Yet, Jones notes, it is difficult to ignore the type of issues that frequently occur in e-disclosure management that are widely reported on when a judgment is published. ‘Although a lot of work has been done to pave the way for e-disclosure matters since the Jackson reforms, more needs to be done to bring the judiciary and practitioners up to date with training, and consider whether the wider judiciary has sufficient interest in the mechanics of e-disclosure itself,’ he says. However, those judges ‘who may be viewed as lone voices in the wilderness’, and who appreciate the importance of the technicalities involved with e-disclosure, are spreading their influence. The Judicial College, he adds, is training all judges on costs management and e-disclosure costs that are likely to feature far more prominently in the future.
What is needed now, Jones argues, is training focused on how to scope and prepare cost estimates for e-disclosure projects. ‘Budgeting is a universal concept, but given the complexity of litigation and e-disclosure, this is not something one can work out on the back of an envelope and hope for the best; it is a professional skill and has serious consequences,’ he says. Preparing a robust budget for e-disclosure means ‘skilling up on how to design proportionate approaches to e-disclosure, and how to handle the metrics, variables, unknowns and contingencies involved’.
Closing argumentsOther key uncertainties also preoccupy litigators whose practice, and clients, will be affected by the Jackson reforms. As Firstassist’s Smith puts it: ‘Claimants and defendants are both concerned by how much uncertainty there still is as to how the reforms will work… There is no evident overall plan as to what needs doing and who will do it. It is imperative that what is introduced does work properly.’
The effect on cartel actions is one concern, Smith notes: ‘One of the early signs of the impact of the Jackson reforms will be in the area of cartel actions – claims brought against participants of anti-competitive cartels.’ The current consultation paper on the subject recognises the difficulty individuals and businesses have in bringing ‘cartelists’ to account. Such cases are expensive and hard-fought. ‘Under LASPO, the ending of recoverability of both success fees and ATE premiums will make it harder for such claims to be brought,’ Smith says, ‘even though the government recognises the current difficulty in bringing cases’. Abolishing the obvious way to fund such cases, he argues, and then asking how it can be made easier to bring these cases, ‘does suggest a lack of consistent thinking’.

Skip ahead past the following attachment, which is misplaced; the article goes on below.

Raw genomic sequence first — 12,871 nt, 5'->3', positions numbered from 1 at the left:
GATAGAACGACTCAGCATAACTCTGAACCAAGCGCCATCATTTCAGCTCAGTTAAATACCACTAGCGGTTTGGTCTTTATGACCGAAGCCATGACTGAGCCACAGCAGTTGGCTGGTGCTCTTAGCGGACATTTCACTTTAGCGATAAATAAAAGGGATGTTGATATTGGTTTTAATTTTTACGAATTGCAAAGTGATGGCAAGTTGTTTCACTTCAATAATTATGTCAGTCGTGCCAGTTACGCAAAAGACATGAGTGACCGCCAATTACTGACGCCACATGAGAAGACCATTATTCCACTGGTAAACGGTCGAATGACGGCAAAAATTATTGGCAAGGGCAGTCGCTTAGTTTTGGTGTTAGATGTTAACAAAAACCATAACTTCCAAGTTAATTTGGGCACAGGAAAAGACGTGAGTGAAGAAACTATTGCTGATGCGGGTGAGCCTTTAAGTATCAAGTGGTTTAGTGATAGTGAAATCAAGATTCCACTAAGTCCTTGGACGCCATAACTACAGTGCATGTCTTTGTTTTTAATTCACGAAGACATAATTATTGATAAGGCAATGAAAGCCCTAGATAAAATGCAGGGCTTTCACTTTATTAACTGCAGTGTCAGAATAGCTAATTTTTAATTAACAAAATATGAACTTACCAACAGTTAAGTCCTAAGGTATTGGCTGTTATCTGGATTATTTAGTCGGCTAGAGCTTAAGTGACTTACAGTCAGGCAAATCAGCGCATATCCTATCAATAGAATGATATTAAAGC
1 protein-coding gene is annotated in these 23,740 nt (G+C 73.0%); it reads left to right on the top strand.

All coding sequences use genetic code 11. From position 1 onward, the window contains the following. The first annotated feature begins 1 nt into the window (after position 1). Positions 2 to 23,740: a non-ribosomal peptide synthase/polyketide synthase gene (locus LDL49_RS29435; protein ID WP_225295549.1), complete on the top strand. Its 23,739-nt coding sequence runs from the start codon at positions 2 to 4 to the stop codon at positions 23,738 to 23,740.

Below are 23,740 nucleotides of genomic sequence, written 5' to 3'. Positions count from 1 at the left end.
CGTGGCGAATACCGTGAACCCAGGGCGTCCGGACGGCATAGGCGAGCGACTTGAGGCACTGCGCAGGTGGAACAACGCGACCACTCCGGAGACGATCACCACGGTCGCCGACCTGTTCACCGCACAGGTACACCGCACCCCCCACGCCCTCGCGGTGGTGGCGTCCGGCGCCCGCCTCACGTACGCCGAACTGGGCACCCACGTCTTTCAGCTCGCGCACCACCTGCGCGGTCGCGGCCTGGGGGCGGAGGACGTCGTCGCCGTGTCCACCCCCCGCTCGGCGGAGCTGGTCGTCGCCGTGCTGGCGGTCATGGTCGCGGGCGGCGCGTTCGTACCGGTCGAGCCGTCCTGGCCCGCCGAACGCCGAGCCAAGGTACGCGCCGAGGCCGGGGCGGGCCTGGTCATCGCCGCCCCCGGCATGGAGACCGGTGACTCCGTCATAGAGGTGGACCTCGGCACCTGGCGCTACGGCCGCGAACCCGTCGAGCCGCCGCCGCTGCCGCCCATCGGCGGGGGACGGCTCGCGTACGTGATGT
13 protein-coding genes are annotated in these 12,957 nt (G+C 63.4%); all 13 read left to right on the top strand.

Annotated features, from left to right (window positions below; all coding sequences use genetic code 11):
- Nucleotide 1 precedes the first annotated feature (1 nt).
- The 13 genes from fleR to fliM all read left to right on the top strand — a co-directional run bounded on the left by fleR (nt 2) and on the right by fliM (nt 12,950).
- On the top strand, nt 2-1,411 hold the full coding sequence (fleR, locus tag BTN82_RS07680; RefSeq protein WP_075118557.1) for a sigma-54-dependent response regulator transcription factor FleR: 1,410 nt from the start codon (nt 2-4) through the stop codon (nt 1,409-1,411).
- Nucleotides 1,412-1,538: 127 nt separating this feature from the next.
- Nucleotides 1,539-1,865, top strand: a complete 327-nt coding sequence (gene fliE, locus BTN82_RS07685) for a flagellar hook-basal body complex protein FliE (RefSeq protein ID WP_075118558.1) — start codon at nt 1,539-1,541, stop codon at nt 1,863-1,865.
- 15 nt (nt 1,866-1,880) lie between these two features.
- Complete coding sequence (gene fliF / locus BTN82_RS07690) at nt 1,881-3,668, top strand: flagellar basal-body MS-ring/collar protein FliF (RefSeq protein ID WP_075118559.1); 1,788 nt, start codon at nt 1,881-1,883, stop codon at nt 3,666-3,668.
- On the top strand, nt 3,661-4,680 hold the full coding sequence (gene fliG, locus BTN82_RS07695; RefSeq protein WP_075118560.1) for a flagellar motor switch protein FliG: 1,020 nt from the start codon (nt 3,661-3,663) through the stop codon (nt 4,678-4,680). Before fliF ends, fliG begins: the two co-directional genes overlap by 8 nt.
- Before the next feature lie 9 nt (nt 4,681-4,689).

Spencer also notes the irony that reforms, welcomed in their original form by the insurer-lawyers’ lobby, are going ahead, at a point when a Competition Commission response is awaited to an OFT reference based on concerns that insurers are skewing the RTA market.
Unexpectedly, implementation of Jackson’s reforms has managed a feat he could not have envisaged when he read the government’s response to the consultation on his report’s proposals. The execution of the reforms package has united claimant and defence lawyers in concern over the coherence and timing of the changes – many are set to be in place by April 2013.
Khan, for example, believes, there are ‘likely to be severe problems with the timing’. And as Clarke concludes: ‘The last thing anyone wants in the early days of the LASPO act coming into force is a series of costs wars and judicial reviews because of a desire to rush in reforms which have not been properly thought through. Such a situation would not benefit claimants, defendants or insurers, and would put in jeopardy the real prize, which is access to justice for all in a more streamlined and efficient civil justice system.’
- A free event, ‘Mitigating LASPO – the role of the Society and the profession’, will be held at the Law Society on 20 July, 9.45am-4.45pm For more information or to register, Email Charlotte Bloxham.
Contingency fee agreements
Contingency fee agreements – ‘damages based agreements’ - will be a funding option in all types of civil litigation. Under a DBA, a lawyer's fee is calculated as a percentage of the damages recovered, with no fee payable if the client loses. Costs recovered from the losing party are used to pay part of the contingency fee. A Civil Justice Council working party is considering the implications of DBAs, not least whether there should be a limit on the recoverable percentage.